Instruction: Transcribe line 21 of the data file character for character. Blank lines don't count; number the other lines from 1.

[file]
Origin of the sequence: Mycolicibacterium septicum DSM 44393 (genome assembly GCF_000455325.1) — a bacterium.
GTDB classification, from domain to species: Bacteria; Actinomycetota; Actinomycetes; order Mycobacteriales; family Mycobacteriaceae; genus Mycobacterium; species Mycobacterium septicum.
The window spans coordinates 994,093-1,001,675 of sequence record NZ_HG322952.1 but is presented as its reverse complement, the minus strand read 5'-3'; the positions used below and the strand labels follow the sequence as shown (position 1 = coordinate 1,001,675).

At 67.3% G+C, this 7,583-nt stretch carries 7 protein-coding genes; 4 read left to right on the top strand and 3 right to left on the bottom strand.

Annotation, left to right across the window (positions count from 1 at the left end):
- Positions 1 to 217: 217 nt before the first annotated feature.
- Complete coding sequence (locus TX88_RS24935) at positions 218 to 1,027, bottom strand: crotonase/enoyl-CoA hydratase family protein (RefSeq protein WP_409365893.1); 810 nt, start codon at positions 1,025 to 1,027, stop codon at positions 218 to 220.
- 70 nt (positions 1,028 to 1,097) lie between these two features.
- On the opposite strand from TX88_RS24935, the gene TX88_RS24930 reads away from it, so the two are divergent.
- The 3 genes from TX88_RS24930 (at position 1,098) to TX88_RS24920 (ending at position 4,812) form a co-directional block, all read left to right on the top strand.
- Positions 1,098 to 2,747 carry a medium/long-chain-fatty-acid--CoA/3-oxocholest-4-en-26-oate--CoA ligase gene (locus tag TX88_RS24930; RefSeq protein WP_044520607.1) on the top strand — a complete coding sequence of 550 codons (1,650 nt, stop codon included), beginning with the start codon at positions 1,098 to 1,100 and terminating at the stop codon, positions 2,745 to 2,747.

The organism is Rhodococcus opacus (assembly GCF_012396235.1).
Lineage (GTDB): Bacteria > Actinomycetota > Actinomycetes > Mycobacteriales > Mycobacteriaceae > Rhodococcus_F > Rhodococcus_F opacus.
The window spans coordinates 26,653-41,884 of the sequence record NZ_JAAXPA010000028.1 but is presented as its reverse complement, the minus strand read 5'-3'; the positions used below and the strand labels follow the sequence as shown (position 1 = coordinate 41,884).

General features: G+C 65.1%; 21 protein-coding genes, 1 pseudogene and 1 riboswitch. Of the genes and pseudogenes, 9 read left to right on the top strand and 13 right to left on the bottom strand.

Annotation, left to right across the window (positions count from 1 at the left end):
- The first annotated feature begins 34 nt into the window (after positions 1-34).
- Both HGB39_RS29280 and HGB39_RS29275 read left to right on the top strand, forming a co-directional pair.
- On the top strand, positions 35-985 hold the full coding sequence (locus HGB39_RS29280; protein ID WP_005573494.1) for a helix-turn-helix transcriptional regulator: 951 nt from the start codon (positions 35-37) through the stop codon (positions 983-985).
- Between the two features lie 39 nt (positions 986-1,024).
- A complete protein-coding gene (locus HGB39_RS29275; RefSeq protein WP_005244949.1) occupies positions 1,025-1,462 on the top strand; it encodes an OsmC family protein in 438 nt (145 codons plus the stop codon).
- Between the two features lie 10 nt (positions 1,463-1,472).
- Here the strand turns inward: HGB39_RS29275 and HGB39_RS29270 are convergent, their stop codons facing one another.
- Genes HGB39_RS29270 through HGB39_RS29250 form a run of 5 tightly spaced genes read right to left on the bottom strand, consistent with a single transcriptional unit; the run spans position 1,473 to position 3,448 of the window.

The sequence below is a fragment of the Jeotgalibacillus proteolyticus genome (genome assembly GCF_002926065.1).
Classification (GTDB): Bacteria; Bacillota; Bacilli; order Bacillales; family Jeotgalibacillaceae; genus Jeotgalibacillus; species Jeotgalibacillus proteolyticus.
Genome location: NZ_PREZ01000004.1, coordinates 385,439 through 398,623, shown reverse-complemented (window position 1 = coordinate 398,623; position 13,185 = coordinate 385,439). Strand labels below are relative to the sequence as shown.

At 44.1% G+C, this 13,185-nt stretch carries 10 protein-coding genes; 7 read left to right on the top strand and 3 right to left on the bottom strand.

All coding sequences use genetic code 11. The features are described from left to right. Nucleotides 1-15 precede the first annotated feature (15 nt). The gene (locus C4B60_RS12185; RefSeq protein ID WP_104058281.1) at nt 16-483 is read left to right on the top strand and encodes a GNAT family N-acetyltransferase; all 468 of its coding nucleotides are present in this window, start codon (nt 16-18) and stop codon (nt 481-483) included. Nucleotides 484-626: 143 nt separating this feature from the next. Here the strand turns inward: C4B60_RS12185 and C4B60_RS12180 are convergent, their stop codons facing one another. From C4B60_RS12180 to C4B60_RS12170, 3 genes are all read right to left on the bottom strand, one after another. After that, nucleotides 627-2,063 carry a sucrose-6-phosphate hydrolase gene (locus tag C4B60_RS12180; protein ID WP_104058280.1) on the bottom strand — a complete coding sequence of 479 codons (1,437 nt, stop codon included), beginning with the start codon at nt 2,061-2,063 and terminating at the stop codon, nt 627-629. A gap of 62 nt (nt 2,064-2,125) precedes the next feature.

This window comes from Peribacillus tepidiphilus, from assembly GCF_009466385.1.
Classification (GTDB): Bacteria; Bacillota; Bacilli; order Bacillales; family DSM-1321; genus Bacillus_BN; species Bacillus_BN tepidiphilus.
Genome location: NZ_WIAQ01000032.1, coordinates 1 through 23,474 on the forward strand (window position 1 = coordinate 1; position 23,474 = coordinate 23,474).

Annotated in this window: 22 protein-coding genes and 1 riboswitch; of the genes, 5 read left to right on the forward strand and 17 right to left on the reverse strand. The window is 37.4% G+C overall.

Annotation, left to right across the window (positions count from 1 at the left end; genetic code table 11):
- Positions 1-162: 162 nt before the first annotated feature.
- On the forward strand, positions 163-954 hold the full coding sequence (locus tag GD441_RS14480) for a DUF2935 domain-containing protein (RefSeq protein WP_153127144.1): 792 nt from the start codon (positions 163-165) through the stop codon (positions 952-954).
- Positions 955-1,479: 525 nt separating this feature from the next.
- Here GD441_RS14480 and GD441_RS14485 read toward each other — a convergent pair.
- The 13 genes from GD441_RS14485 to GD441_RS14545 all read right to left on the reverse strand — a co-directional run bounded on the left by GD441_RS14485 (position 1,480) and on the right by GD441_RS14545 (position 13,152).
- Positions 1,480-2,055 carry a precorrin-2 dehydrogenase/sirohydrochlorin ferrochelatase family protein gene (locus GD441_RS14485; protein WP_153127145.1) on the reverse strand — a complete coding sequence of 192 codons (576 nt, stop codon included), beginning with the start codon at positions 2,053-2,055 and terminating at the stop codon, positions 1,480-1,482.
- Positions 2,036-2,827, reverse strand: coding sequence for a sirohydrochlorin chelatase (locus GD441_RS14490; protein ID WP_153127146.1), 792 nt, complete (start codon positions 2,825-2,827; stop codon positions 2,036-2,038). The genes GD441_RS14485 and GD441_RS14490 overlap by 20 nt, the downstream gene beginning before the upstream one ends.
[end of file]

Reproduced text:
- A complete protein-coding gene (locus HGB39_RS29275; RefSeq protein WP_005244949.1) occupies positions 1,025-1,462 on the top strand; it encodes an OsmC family protein in 438 nt (145 codons plus the stop codon).